The sectorwide drop in undergraduate enrollment over the past decade isn’t happening on every campus. But for some — particularly small private institutions, public regionals, and community colleges — the declines have often been acute. Here’s how three such institutions have felt the effects of sliding enrollment, the choices they’ve made in the past, and how they’re hoping to halt the downward trend.
A Roman Catholic institution of 955 undergraduate and graduate students in Clayton, Mo., which borders St. Louis, Fontbonne was once a women’s college. That changed in the 1960s.
More recently, as Fontbonne has faced enrollment declines, it has tried other tactics. Cutting staff. Adding academic programs. Acquiring (then selling) land. It has even started an unusual football program.
The pandemic had a sobering effect on student numbers: In 2021, Fontbonne’s freshman-class size dropped 35 percent, and overall enrollment fell by 14 percent. Quinton Clay, vice president for enrollment management, marketing, and communications, said that the inability to recruit students in person played a significant role. An on-campus visit “is one of the strongest drawing cards for students and families to choose this institution,” he said.
But Fontbonne’s challenges are not new: From 2006 to 2016, undergraduate enrollment dropped by more than 45 percent, with the number of Black students declining by nearly 75 percent for part of the same period. Fontbonne, like other small colleges, is not at the “robust endowment end of the spectrum,” Clay pointed out, so it relies on tuition for much of its revenue. (The university’s endowment stood at $16.8 million, according to its 2021 financial statement.) For at least the past two years, Fontbonne’s core operations failed to generate positive revenue; it relied on pandemic-related government relief funds to finish its 2021 fiscal year in the black.
In 2020 the university submitted petitions to the Missouri attorney general and gained access to nearly $5 million worth of donor-restricted endowment funds for scholarships. In 2018 the university laid off 27 employees — or about 10 percent of its work force — to save $1.3 million annually. Those reductions were enacted under the previous president, and Nancy H. Blattner, who took over in July 2020, said she doesn’t anticipate making any more staffing cuts. Under the previous president, Fontbonne also bought a former high-school property for $20 million to create athletic fields and adult-education classrooms. Fontbonne sold the property in November 2021.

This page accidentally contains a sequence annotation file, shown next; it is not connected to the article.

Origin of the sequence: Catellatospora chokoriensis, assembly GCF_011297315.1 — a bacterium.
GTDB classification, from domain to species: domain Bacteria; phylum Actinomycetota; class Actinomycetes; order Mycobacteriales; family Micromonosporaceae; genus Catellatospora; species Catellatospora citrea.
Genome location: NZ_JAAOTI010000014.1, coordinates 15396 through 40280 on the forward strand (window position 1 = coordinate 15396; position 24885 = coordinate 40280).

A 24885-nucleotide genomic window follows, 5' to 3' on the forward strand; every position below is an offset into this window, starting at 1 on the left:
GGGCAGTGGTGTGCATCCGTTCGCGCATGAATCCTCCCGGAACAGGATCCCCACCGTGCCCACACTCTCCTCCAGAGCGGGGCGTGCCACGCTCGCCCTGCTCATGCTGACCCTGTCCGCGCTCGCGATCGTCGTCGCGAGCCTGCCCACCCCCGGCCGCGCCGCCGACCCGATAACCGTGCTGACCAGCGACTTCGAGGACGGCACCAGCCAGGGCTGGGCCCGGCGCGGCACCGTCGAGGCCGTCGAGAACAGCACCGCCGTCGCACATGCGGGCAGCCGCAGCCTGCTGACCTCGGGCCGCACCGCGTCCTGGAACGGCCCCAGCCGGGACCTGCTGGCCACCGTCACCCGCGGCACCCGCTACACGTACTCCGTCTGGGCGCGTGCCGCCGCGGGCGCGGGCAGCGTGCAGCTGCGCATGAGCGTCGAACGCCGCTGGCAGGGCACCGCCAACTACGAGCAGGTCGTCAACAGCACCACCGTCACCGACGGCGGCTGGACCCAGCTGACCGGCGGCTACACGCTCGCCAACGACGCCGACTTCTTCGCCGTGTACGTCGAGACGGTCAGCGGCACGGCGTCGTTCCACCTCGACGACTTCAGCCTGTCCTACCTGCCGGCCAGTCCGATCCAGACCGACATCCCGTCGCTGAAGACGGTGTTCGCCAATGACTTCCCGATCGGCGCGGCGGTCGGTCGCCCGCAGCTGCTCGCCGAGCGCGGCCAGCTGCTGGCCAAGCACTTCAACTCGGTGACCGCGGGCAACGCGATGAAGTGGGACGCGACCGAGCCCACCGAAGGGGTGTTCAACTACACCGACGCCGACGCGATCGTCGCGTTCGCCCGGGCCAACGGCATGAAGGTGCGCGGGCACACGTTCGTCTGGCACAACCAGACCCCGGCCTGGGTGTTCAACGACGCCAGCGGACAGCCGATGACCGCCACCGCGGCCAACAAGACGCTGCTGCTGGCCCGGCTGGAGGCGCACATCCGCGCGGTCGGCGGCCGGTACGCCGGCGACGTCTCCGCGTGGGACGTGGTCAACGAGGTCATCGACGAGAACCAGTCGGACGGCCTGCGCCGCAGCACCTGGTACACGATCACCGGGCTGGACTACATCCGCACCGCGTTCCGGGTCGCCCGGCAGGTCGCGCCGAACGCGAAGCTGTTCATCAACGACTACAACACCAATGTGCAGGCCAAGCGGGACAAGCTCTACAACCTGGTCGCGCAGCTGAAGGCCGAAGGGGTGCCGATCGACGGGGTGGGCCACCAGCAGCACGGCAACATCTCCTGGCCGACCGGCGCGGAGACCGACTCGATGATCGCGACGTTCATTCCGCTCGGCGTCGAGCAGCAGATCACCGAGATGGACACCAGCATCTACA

“We’re investing all of our resources and energy into the Clayton campus instead of dividing it between two spaces,” Blattner said. “That was another president’s dream, and he was entitled to that, but it wasn’t mine.”
Blattner has a different vision. Part of it still involves athletics — but centers on a specific kind of football team.
It’s called sprint football, a weight-restricted version of the sport, in which players must weigh 178 pounds or less to be eligible. Blattner said Fontbonne would build up to recruiting 80 men to play on its team.
Before Blattner became president of Fontbonne, she led Caldwell University, in New Jersey. Under her leadership, Caldwell joined what was then considered the only sprint-football league in the United States.